A Vancouver Writers Fest Special Event
Thursday, November 16 at 7:30 pm
St. Andrew’s Wesley United Church
1022 Nelson Street, Vancouver
Tickets (prices do not include service charge):
- General admission: $30
- Front section: $50
- Youth under 30: $15 (any seat)
- Wheelchair seating: $30
In this candid, electric evening, Roméo Dallaire – bestselling author, retired general and senator, leading humanitarian – discusses his struggle with PTSD following his missions around the world including assisting the UN during the Rwandan Genocide. Rivalling Joan Didion's The Year of Magical Thinking, the RBC Taylor Prize-nominated memoir Waiting for First Light: My Ongoing Struggle with PTSD is a moving self-portrait of a top political and military figure whose nights are invaded by despair, but who faces each day with the renewed desire to make a difference in the world.
About the author:
Lieutenant-General (retired) The Honorable Roméo A. Dallaire, O.C., C.M.M., G.O.Q., M.S.C., C.D., L.O.M. (U.S.), B.ésS., LL.D. (Hon.), D.Sc.Mil (Hon.), D.U. Roméo Dallaire is founder of the Roméo Dallaire Child Soldiers Initiative, a global partnership with the mission to end the recruitment and use of child soldiers. A celebrated advocate for human rights, especially in regards to child soldiers, veterans, and the prevention of mass atrocities, General Dallaire is also a respected government and UN adviser, a bestselling author, and former Canadian Senator.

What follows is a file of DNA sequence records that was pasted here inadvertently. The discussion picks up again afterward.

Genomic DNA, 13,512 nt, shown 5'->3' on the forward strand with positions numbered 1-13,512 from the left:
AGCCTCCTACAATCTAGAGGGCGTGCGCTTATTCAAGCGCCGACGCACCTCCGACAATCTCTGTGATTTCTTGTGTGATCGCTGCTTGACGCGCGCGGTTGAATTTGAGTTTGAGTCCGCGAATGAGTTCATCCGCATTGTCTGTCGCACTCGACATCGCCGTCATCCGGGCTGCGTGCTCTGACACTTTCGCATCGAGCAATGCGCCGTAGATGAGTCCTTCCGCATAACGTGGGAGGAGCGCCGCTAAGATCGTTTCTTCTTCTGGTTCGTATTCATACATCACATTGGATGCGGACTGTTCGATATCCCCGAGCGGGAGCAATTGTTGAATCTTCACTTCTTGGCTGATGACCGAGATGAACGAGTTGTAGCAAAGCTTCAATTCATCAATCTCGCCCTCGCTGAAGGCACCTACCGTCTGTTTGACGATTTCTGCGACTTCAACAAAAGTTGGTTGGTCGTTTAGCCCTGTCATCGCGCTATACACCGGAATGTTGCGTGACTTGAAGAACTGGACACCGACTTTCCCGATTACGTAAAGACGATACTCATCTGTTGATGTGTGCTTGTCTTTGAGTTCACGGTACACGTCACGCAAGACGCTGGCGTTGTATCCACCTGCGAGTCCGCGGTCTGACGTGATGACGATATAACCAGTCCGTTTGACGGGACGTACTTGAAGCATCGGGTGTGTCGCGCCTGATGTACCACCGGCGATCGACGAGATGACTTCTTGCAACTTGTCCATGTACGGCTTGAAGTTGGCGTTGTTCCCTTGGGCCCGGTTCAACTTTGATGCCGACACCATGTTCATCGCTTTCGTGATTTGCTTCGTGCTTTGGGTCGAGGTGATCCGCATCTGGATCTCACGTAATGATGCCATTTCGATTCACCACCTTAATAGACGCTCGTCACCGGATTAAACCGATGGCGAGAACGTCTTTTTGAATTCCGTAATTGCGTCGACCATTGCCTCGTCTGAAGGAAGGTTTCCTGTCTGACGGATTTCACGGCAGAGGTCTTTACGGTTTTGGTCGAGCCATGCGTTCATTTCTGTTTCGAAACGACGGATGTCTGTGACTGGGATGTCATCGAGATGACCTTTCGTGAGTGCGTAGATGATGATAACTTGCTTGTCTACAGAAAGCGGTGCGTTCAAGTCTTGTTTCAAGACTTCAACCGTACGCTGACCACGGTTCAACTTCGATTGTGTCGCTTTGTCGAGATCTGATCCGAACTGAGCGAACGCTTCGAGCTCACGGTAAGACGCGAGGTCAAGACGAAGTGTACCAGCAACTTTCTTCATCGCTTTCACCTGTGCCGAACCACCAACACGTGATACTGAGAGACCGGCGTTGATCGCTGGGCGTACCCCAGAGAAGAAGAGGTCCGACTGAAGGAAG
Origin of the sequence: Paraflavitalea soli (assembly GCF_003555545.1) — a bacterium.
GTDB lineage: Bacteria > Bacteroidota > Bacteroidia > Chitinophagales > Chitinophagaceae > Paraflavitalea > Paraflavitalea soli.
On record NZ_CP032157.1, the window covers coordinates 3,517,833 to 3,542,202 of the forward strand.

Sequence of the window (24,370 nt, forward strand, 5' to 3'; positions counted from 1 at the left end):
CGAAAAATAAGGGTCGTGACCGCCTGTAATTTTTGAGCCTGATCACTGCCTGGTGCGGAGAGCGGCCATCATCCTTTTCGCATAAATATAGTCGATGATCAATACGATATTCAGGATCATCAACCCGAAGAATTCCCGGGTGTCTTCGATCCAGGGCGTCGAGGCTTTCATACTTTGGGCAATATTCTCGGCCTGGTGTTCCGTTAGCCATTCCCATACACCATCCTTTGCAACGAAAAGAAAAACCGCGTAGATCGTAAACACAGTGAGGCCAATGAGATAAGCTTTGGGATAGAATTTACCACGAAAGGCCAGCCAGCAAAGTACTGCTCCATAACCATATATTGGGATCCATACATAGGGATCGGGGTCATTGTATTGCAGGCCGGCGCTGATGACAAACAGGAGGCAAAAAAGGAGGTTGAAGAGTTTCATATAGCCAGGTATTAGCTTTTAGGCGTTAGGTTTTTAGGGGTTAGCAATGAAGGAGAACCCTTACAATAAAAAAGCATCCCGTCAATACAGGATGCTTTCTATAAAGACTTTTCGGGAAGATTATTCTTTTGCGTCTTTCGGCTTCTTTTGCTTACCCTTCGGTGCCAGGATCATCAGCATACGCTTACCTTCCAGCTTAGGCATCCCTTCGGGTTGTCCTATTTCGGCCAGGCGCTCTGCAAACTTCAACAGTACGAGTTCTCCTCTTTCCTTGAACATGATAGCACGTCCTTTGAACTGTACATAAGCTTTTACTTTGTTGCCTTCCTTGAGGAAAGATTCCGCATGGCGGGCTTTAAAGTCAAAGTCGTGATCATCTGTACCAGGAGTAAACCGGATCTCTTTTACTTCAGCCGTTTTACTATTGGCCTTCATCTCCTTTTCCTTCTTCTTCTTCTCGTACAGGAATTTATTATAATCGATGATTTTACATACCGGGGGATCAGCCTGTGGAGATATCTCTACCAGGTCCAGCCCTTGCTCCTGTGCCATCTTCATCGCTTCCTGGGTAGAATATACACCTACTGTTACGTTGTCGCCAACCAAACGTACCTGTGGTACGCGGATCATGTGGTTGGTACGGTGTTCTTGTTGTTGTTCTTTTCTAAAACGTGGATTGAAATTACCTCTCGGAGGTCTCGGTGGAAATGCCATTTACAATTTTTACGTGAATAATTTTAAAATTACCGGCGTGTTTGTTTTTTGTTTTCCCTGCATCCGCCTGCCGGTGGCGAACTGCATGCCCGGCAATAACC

More about Waiting for First Light:
Longlisted for the RBC Taylor Prize: In this piercing memoir, Roméo Dallaire, retired general and former senator, the author of the bestsellers Shake Hands with the Devil and They Fight Like Soldiers, They Die Like Children, and one of the world's leading humanitarians, delves deep into his life since the Rwandan genocide.
Roméo Dallaire, traumatized by witnessing genocide on an imponderable scale in Rwanda, reflects in these pages on the nature of PTSD and the impact of that deep wound on his life since 1994, and on how he motivates himself and others to humanitarian work despite his constant struggle. Though he had been a leader in peace and in war at all levels up to deputy commander of the Canadian Army, his PTSD led to his medical dismissal from the Canadian Forces in April 2000, a blow that almost killed him. But he crawled out of the hole he fell into after he had to take off the uniform, and he has been inspiring people to give their all to multiple missions ever since, from ending genocide to eradicating the use of child soldiers to revolutionizing officer training so that our soldiers can better deal with the muddy reality of modern conflict zones and to revolutionizing our thinking about the changing nature of conflict itself.